It was also at Fort Bragg that Milsap nearly got busted for driving while blind. One late night, he convinced everybody that he could drive the deserted streets leading off base to their motel. With the bass player sitting behind him giving directions, they set off down the road with Ronnie behind the wheel. Near the main gate, they encountered a road block where the MPs were checking for drunk drivers. This was not uncommon on military bases as I had a similar experience at KI Sawyer Air Force base after a band job at the NCO Club back in the early 1970s. Without time to switch drivers, it was Milsap that the MP asked to step out of the car for questioning. He was incensed when Milsap said he had left his license back at the hotel (a license he obviously did not possess). The MP calmed down when Ronnie explained why he was driving without a license: “I called him ‘sir,’ I said, ‘these guys have had a couple of drinks and we wouldn’t want anyone to drink and drive. So I figured it would be best if I drove. I don’t drink, and we’re musicians who are playing on this base, and we were just on our way home.’ The MP’s anger began to subside. I had been nice, apologetic, and respectful. And it worked. He told me to go on home, and never to let him see me driving that way again. For him, the routine incident was over. For me, the crisis was heightening. I had to open the door by feel, slide onto the driver’s seat, start the engine, and pull away in front of the suspicious stares of I don’t know how many MPs. I had pulled it off, and I never saw that MP again. He never knew I never had [seen him].”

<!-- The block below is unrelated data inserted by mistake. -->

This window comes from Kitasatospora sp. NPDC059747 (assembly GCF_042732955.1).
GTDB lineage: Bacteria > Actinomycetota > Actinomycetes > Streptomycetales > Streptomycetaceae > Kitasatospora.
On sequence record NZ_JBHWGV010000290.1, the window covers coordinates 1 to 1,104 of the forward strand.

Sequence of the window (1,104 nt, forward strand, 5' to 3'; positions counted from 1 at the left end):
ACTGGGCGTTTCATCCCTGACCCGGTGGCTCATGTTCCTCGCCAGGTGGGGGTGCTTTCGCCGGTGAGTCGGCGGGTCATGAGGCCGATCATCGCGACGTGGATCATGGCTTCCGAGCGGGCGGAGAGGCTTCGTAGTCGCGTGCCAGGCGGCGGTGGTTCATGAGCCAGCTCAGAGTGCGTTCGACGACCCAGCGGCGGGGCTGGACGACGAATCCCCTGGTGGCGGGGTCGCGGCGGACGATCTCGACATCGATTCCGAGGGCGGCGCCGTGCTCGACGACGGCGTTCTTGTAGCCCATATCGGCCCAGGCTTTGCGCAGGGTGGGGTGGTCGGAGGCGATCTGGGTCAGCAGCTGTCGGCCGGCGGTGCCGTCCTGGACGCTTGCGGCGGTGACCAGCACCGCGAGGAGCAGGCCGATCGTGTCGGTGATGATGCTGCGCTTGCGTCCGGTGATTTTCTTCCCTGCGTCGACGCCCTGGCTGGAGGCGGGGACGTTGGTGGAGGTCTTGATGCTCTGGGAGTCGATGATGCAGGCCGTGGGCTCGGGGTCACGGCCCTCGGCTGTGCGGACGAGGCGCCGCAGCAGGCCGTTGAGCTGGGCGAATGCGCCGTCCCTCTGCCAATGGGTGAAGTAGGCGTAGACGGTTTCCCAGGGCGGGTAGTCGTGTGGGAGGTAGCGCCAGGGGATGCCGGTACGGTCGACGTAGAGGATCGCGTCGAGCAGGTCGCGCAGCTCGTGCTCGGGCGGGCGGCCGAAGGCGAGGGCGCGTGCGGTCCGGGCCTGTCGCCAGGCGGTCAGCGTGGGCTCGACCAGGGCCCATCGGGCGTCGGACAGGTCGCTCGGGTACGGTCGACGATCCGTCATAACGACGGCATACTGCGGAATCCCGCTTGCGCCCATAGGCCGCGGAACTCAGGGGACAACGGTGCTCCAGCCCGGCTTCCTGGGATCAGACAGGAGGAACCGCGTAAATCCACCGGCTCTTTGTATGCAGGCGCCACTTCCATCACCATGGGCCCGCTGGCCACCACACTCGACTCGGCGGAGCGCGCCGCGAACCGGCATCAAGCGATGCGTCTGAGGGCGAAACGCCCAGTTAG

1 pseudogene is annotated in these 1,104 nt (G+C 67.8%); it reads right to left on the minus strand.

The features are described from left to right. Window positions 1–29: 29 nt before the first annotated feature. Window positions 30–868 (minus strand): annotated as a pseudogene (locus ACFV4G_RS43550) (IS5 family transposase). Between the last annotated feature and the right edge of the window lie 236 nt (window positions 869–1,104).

Ronnie Milsap surprises people and he understands why. Most people don’t get to spend much time with a blind person, so they just don’t know what to think. Many are surprised that he is tall (6’2”), has a wife and son, and loves to take things apart. He is a ham radio operator and collects both old radios and records. When he gets up to dance on stage, some worry that he will tumble off the edge, but as a showman, Milsap knows exactly where his marks are. If he could find his way back to school from downtown Raleigh, one suspects that he would not have trouble finding his way back to a piano on stage. Many were also surprised that his records had so much crossover appeal. Blessed with a voice that can sing a range of styles, it wasn’t a surprise when he became one of the first country artists to receive extended airplay on MTV.
Knowing more of his R&B roots, it is time for me to re-examine Ronnie Milsap’s music. The C&W star with the sparkly jackets and dark shades makes no apologies for living a rags to riches life that allows him to own a mansion in Nashville. Up to the publication of this book, he had heard occasionally from his birth mother. She would periodically contact him to ask for money (or send a boyfriend to his press conferences to ask him publically why he treats his mother so poorly), requests he has declined to honor. His grandmother Phenia died before he became a big success. Homer died in August of 1989 as his book was being written. To him, they were his mother and father. Milsap would have given them anything they asked for. As of 2020, Milsap is 77 years old and still active in the music industry. Sadly, their son Todd of natural causes in 2019 at age 49. He had worked with his father in production and on videos.
Top Piece Video: Here is Ronnie performing in 2002 –